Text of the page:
Download Dr Vijay Malik’s Screener.in Stock Analysis Excel Template

  • Later on, the investor should proceed with the study of the documents mentioned above.

 

4) And how does one realize which would logically be the next step?

While analysing the financial data and reading annual report etc., the investor will keep on facing questions about the company and its activities. Seeking answers to these questions will keep on guiding the investor ahead in the analysis journey.

5) What to do in case one does not find sufficient data (even though there is no dearth of sources of Secondary Data) for a particular step in the framework of the analysis? Most importantly in case data is not available how to use surrogate indices?

It is advisable to avoid the company where sufficient data as per investor’s preference is not available. Such companies may present negative surprises to the investor later on. Also, there is no dearth of companies in Indian markets. It is advised that the investor should move ahead to next company.

6) Because over and above the framework you have laid out to analyze businesses I have seen in all your “Stock Analysis” articles a story which connects the dots for the readers. (For e.g. you began the analysis of this company by stating the health of the company during FY 08-10.) How do you build upon this?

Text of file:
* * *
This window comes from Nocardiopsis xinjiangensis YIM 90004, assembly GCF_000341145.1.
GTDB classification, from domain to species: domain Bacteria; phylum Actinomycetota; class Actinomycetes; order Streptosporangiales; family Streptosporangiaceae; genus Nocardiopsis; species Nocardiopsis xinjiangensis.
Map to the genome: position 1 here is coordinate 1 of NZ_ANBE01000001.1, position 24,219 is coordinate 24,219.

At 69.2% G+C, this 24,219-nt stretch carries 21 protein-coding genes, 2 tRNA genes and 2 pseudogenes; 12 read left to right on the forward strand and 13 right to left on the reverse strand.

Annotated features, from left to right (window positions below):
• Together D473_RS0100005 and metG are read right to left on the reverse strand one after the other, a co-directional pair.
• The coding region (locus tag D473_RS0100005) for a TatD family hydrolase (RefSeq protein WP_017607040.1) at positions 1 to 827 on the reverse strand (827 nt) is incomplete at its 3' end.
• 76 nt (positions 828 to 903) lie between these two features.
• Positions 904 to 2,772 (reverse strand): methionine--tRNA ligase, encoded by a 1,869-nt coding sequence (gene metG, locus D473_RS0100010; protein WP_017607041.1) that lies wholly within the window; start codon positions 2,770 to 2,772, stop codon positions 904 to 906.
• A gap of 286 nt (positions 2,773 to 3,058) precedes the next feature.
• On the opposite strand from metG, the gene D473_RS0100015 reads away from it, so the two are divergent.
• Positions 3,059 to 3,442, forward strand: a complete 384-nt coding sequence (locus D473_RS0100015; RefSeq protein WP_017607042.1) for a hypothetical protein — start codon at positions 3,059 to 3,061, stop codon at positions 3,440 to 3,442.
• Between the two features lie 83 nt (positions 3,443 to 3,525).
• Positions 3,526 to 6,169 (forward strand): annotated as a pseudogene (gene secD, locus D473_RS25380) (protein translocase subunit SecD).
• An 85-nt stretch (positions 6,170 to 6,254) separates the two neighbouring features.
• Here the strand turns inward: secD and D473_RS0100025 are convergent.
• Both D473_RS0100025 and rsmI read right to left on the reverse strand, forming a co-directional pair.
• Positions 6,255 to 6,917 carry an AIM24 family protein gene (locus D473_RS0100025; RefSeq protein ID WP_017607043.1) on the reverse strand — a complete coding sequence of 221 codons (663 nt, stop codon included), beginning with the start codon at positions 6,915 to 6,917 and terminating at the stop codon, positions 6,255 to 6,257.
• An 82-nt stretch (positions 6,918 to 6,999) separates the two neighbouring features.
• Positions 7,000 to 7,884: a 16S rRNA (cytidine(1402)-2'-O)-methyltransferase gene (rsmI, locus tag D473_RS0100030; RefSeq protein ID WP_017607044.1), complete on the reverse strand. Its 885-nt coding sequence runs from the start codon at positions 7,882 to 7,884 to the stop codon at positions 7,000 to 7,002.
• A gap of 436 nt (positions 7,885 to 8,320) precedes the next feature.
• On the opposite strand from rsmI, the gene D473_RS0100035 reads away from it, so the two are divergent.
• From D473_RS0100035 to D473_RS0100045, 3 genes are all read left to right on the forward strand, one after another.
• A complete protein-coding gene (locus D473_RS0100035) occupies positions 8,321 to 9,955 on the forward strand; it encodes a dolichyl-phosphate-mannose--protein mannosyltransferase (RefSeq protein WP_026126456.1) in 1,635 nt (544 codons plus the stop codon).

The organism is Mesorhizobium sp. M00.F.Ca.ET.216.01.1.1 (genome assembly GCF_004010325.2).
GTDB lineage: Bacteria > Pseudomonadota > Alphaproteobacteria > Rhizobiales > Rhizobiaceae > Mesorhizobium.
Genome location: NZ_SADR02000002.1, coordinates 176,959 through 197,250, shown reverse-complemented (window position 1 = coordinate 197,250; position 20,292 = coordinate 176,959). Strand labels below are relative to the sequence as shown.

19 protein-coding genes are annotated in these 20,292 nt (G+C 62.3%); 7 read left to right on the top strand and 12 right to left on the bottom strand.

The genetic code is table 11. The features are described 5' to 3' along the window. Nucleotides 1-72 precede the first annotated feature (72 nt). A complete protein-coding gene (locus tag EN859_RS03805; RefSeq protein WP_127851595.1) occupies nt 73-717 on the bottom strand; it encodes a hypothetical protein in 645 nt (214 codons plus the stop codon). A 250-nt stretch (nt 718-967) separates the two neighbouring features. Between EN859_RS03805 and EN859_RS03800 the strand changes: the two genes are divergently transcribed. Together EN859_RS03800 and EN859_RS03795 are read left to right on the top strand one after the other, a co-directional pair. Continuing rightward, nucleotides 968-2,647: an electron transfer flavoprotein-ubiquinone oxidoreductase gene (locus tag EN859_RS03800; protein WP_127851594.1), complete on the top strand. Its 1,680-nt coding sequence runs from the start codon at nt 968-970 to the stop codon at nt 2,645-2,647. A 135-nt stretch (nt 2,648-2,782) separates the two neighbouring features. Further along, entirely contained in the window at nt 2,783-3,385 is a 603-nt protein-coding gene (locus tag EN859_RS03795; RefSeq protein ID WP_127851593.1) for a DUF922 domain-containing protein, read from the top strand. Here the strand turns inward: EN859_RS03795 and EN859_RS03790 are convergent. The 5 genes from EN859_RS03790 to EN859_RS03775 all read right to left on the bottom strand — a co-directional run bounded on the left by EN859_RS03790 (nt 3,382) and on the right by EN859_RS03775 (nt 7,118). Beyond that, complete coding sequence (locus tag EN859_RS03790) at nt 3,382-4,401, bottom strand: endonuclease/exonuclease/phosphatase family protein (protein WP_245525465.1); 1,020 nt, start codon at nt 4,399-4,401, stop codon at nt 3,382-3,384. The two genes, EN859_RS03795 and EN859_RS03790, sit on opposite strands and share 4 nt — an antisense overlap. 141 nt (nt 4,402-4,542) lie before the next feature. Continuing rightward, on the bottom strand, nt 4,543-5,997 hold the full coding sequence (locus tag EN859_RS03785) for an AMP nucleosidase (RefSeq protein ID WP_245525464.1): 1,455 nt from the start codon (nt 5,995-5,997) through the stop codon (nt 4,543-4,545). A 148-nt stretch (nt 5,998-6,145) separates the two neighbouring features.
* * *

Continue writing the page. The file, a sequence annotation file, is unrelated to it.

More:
Thanks! I am happy that you could observe this. I appreciate the keen eye of observation that you possess.

As mentioned above in response to point no. (4), the attempt by the investor to keep finding the answers to the questions that come to her mind while analysing the financial numbers and other documents, keeps on leading the investor to other relevant aspects of the company and related information. This lead to the investor getting clarity about what all is happening with the company at a given point of time and what were the major decisions taken by the company in the past and preferably the motivation of the company management/promoters behind those decisions.

Hope it clarifies your queries!

All the best for your investing journey!

Regards

Dr. Vijay Malik

 

Query

Read: Analysis: Indo Count Industries Limited

Dr Vijay Sir

Great microscopic findings regarding the warrants and revaluation of assets. A layman would have looked only upon the phenomenal growth and turnaround of this company. I just want to ask whether one should look the above two issues as a deterrent for entry or they may be ignored.

It’s true that the promoters have pedaled the company through tough times and converted it into a cash generating machine but it seems the promoters want to have the largest slice of the fruit leaving little for the shareholders. Are they taking them for granted? The whole warrant episode and its timing explains it all. Asset revaluation and leaving large expenditures without explanation is also not acceptable. What should one do under such conditions? Please throw some light.